The International Space Station crew will soon get to eat some Chinese cabbage, thanks to the efforts of astronaut Peggy Whitson who has harvested the space station's first crop of Tokyo Bekana Chinese cabbage after tending to it for nearly a month.

This is the fifth crop grown aboard the station, and the first Chinese cabbage. While the space station crew will get to eat some of the Chinese cabbage, the rest is being saved for scientific study back at Kennedy Space Center, NASA said in a statement on Friday.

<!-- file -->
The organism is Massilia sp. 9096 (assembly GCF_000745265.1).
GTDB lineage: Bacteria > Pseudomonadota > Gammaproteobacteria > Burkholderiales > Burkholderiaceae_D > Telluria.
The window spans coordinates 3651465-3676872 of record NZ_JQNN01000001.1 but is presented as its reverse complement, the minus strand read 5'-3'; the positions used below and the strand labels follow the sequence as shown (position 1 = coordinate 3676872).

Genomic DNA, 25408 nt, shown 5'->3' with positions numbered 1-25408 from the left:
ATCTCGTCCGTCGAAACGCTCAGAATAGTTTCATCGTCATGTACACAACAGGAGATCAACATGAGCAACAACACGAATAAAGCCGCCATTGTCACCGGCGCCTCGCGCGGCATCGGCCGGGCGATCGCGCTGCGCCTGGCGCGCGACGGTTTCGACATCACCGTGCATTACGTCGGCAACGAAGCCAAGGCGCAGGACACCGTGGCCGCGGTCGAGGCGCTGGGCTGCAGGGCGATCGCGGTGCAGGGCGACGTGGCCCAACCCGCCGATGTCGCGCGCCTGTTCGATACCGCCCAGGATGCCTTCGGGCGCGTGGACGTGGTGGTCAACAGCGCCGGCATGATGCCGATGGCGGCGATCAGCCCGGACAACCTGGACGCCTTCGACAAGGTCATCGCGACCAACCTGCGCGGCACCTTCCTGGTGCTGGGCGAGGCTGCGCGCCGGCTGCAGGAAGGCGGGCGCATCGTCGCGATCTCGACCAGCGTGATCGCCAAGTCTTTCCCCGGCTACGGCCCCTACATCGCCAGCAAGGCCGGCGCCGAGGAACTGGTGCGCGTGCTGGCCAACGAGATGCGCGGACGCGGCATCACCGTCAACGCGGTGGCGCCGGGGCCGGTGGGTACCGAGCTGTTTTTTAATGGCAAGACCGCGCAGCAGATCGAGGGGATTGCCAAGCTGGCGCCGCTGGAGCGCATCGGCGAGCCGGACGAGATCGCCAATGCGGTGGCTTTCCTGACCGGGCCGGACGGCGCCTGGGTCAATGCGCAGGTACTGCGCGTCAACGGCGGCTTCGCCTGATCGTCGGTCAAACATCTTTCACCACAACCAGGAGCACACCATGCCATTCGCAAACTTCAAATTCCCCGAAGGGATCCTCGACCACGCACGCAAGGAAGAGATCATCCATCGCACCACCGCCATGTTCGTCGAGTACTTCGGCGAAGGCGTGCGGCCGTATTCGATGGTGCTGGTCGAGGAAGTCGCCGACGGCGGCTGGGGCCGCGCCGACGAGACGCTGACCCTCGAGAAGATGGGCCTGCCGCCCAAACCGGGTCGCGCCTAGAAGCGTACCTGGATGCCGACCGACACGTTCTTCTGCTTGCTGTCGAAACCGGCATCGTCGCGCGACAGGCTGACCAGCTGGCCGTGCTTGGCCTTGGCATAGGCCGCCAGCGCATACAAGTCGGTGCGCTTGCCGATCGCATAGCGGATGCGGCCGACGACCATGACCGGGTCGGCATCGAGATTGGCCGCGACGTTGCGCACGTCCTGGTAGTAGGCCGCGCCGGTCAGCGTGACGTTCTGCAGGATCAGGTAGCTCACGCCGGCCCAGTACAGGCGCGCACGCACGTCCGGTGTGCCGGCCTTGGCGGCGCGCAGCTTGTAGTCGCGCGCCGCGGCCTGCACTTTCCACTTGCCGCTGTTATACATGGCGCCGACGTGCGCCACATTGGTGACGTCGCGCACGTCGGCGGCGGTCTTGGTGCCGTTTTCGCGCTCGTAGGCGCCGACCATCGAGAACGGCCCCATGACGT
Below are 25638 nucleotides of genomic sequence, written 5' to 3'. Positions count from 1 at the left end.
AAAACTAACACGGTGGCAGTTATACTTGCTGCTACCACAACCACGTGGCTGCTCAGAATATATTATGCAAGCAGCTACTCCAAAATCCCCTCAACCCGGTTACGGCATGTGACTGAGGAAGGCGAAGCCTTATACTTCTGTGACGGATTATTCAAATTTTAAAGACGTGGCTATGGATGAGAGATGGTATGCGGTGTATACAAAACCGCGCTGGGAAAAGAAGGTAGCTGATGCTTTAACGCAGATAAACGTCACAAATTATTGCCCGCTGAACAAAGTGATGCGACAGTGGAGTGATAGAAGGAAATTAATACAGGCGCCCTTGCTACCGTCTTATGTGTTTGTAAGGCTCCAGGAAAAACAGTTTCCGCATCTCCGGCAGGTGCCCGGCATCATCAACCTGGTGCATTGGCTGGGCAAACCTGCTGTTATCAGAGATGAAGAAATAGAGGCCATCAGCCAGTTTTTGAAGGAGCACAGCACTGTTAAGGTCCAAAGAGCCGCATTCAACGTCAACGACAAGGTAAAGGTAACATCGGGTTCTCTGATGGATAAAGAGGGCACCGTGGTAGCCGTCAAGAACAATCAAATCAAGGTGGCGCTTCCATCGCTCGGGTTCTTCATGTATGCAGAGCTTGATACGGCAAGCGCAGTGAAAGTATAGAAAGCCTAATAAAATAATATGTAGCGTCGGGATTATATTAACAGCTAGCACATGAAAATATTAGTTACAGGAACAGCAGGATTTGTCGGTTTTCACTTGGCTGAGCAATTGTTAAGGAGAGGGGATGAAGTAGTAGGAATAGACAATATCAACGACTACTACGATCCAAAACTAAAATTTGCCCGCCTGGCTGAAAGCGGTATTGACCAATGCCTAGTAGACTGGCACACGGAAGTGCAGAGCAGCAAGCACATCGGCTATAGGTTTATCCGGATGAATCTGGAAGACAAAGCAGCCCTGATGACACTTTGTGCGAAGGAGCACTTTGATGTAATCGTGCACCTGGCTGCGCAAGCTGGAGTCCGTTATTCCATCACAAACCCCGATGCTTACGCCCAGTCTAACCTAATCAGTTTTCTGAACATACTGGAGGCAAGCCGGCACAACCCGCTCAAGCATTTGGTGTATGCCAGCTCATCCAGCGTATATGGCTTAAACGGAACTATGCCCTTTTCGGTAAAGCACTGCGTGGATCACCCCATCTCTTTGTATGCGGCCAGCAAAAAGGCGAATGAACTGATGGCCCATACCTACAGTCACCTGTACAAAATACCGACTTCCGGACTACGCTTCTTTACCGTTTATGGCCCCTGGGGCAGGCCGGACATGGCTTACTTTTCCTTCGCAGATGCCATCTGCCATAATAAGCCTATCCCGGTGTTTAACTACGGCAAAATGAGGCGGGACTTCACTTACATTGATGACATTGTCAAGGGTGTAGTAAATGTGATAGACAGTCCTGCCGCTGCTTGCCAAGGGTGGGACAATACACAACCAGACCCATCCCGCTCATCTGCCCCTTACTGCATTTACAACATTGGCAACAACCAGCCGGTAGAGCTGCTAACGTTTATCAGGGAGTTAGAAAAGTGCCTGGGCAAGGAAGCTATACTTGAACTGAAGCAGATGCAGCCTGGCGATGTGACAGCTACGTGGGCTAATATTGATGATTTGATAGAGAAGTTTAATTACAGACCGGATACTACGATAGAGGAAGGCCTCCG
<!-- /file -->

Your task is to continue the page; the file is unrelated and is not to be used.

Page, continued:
"I love gardening on Earth, and it is just as fun in space …" Whitson tweeted in early February. 

"I just need more room to plant more!" Whitson said.

The crop was chosen after evaluating several leafy vegetables on a number of criteria, such as how well they grow and their nutritional value. 

The top four candidates were sent to Johnson Space Center's Space Food Systems team, where they brought in volunteer tasters to sample the choices. The Tokyo Bekana turned out to be the most highly rated in all the taste categories.

Later this spring, a second Veggie system will be sent up to be seated next to the current one, NASA said.

It will provide side-by-side comparisons for future plant experiments and will hopefully make astronauts like Whitson happy to have a bigger space garden.